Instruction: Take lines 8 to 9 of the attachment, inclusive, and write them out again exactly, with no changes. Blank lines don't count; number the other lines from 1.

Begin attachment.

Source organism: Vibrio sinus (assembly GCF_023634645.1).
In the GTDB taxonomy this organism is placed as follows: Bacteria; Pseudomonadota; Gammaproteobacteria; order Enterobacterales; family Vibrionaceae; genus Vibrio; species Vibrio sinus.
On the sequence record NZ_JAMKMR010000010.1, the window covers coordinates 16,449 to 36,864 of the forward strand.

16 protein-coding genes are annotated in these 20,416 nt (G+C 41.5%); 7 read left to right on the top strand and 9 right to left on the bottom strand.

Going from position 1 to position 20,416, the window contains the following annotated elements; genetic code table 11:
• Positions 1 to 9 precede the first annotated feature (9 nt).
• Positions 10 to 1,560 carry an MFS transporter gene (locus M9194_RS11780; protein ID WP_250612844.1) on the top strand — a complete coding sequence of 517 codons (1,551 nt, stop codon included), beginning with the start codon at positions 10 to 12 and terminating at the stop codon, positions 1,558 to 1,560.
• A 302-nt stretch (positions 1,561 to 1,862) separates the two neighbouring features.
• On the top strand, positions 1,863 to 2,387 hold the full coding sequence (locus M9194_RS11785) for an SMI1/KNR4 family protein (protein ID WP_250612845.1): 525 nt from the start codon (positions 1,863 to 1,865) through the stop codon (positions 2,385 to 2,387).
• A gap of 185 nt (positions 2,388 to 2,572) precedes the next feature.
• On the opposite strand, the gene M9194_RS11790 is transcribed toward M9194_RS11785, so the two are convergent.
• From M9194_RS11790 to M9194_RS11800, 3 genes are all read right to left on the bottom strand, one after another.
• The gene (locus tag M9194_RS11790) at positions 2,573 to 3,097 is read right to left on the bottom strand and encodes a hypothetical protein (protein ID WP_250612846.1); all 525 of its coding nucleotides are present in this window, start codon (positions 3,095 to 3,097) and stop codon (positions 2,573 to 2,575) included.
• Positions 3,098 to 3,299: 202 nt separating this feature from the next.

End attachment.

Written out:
• A 302-nt stretch (positions 1,561 to 1,862) separates the two neighbouring features.
• On the top strand, positions 1,863 to 2,387 hold the full coding sequence (locus M9194_RS11785) for an SMI1/KNR4 family protein (protein ID WP_250612845.1): 525 nt from the start codon (positions 1,863 to 1,865) through the stop codon (positions 2,385 to 2,387).